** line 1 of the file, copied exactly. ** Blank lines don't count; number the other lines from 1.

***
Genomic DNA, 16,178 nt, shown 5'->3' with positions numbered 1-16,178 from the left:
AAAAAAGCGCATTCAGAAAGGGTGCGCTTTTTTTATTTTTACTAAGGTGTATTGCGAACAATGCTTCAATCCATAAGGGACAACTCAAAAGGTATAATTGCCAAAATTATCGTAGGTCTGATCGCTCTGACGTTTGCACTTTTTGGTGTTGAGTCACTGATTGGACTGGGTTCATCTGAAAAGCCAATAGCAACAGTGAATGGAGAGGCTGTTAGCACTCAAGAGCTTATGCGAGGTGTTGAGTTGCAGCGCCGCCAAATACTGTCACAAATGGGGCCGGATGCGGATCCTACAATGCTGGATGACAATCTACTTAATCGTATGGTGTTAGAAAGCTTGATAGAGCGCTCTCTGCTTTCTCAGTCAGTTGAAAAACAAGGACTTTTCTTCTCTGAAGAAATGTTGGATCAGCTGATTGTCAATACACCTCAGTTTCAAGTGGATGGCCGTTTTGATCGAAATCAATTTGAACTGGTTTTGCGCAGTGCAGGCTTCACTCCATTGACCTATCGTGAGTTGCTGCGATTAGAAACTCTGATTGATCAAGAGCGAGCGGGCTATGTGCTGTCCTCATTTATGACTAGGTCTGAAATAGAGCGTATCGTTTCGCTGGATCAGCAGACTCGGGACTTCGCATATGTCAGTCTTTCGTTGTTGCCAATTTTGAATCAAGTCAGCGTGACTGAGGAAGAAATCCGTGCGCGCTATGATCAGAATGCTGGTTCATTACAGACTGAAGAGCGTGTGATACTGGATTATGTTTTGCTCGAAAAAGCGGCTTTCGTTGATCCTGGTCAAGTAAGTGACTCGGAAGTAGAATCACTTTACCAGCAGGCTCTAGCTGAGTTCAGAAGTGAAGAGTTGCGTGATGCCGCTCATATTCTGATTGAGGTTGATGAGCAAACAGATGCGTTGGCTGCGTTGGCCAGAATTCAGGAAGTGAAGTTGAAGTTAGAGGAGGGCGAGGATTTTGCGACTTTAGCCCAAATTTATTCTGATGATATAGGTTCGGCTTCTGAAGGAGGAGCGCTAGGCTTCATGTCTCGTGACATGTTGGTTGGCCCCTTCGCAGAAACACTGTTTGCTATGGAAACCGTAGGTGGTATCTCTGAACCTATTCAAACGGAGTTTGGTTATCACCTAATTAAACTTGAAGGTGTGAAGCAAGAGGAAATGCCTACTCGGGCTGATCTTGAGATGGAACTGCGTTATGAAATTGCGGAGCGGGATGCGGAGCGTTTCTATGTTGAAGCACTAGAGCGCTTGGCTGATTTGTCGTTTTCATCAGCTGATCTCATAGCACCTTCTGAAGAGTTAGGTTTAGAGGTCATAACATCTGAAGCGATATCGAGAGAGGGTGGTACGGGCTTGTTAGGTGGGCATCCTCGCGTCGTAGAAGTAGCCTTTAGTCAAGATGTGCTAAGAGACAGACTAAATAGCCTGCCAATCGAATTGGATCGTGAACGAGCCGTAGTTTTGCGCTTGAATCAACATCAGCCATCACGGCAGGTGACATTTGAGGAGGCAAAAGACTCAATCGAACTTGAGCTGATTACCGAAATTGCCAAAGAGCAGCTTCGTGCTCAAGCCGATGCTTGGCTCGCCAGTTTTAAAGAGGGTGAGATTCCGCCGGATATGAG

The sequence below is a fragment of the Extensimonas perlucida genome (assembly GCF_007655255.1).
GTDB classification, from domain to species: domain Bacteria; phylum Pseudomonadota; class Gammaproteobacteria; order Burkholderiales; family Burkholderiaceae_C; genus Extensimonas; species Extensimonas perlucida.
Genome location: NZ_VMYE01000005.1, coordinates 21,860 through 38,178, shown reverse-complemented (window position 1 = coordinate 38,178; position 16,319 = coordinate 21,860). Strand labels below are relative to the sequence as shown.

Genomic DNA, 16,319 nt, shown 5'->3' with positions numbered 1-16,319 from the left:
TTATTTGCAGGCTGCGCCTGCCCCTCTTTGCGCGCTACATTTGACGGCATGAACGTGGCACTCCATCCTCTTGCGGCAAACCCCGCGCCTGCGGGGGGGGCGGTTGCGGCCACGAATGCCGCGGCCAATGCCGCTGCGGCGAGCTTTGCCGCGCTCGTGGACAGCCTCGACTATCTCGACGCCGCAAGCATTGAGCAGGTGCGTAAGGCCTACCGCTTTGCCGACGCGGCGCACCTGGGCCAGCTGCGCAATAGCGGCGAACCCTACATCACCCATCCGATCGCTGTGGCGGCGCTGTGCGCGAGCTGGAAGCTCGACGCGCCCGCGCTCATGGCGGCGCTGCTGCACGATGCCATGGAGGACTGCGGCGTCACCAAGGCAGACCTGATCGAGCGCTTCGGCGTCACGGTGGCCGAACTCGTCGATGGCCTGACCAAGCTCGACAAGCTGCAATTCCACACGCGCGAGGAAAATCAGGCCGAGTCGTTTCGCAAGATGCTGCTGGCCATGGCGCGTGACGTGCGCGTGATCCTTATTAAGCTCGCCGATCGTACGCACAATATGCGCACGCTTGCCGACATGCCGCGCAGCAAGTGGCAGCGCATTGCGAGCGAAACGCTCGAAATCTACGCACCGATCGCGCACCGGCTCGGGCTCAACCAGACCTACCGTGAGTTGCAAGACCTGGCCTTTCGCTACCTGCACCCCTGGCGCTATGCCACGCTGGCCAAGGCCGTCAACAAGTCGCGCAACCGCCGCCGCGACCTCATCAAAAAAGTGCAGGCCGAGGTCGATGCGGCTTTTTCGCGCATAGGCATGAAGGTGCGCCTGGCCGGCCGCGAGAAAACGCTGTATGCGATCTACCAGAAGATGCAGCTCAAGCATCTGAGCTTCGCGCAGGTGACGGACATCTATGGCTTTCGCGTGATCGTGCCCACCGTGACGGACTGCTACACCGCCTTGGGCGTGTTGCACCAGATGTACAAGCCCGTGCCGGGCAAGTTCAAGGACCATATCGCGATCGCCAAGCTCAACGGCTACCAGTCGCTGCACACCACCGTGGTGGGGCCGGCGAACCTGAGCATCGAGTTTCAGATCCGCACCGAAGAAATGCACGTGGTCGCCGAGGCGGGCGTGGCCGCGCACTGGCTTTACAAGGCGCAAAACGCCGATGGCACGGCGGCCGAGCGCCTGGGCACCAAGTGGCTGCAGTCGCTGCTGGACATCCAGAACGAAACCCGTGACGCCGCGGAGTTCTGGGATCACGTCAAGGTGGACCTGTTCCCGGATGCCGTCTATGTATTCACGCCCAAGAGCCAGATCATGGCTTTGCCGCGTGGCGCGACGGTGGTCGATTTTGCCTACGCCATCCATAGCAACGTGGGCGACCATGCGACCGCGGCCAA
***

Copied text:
Genomic DNA, 16,178 nt, shown 5'->3' with positions numbered 1-16,178 from the left: